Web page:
It’s thrilling to be re-encountering this creative pulse that I carry in my blood. Photography, pottery, sewing, drawing – all were hugely important to me growing up. Yet I’m realizing with ever more clarity just how thoroughly I had sidelined it from my life since those college photography classes. Not that I never did anything creative; I just did it less and less, and saw my career as needing all of me. But when I ask why I gave up these things, I don’t have an answer except the inertia of everyday life took over.
I’m excited and terrified as I open to the possibilities of this creative pulse.
And it makes me wonder. How many of us abandon more creative pursuits as we grow into adulthood? Childhood overflows with creativity; children are wellsprings of ideas and energy for stories, art, making things. Where does it all go?
Twice, three times, four times, I’ve opened a new post and then sat with it blank in front of me these past weeks. Not because I don’t write, because I do, pages, every day. Not because I don’t take pictures, because I do, hundreds every week.
I guess I feel some ambivalence about blogging. What does it mean to me? I love reading others’ words, seeing the images from different parts of the world. Reading about books and the writing of people who (want to) write them inspires me. I’ve even become a better citizen, commenting on blogs I read often. But I haven’t figured out what this space means in my life.
From a couple years of reading blogs, I think there are many reasons people blog. To share creative work, find an audience. To remember, capture, words and moments of life. Have conversations about politics. Find, give advice. Mostly people blog to connect in some way, through words, images, ideas, snapshots of their lives, everyday struggles and joys. People blog to set goals, and have company in trying to meet them. We blog to feel less alone, in whatever we do the rest of the time.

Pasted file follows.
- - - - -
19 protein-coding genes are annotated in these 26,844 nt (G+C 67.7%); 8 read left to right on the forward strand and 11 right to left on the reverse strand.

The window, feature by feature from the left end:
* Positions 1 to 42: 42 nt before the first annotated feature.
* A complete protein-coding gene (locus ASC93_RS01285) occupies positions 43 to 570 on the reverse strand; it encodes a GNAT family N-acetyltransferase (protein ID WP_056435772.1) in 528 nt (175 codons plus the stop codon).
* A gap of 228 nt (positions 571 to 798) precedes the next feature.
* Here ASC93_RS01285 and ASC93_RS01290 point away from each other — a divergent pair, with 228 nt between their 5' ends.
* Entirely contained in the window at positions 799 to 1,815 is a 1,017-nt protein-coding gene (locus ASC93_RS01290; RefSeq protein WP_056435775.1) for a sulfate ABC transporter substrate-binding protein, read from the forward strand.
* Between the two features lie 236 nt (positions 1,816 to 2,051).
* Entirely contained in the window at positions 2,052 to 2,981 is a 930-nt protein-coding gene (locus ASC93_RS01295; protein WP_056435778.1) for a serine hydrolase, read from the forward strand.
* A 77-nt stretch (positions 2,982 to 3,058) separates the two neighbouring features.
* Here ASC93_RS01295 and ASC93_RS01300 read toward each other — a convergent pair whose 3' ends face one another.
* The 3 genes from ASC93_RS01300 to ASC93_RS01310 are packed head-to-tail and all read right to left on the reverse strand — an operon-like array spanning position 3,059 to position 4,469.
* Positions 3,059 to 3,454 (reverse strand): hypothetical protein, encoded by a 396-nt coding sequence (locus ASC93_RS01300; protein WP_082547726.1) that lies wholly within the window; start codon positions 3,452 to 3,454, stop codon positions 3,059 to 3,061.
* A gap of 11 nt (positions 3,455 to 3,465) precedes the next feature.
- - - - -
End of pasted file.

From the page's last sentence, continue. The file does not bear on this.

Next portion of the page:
I’ve been hearing people say lately that blogging is dying. That it’s “so last year”. What do they mean by this? I think they mean maybe the kind of blogging that is raw sharing, unfocused, venting. Yet from what I’m reading, blogging is quite alive and well. Maybe because I’m drawn to creative (writing, art etc), hobby-focused (cooking, crafts) and support (infertility) blogs these days, and all are spaces that have a real purpose, where the kind of connection that can come from taking parts of themselves and their work and “throwing them on the web”* has meaning for creator and reader.
I’m not sure what blogging means for me as I write this. It changes. When I started buddingscholar nearly four years ago it was about figuring out who I was as a Ph.D. student. Last year in Barcelona it was about escape from the loneliness of working on my dissertation study. And when I started dailyfieldnotes, it was to broaden things, write about my life beyond school. And now?
I’ve been watching this amaryllis grow this last month, and three days ago it started blooming. Watching the green stems and tightly closed buds push their ways up felt hopeful, full of potential. The blooming: it’s bare, wide open, risky, vulnerable.
I don’t know what this medium means, or what stories of who I am will come through here. But looking ahead to the year, I’m resolving to do one thing: write, once a week, and “throw it on the web”, here. Really this is a promise to take the writing I already do, and maybe do some of it here, or else shape it and form it into stories and pieces of a narrative. Once a week, a post. Though I dream of doing it more often, especially posts with pictures, my commitment to myself and the world of blogging is once a week, normally on Saturdays.
When 2012 rolls around, we’ll see what blogging can mean in one year of this girl’s life.
What does blogging mean to you? What keeps you doing it, or has made you stop? Anyone want to join me in my post promise?
*Jon Stewart has started saying this at the end of a lot of his interviews. It implies a casual, quick way to see the rest of the conversations with his guests, but it also suggests hurling and tossing and other things you do with a physical object, and as a metaphor it seems both apt and wrong as a way of talking about what you put online…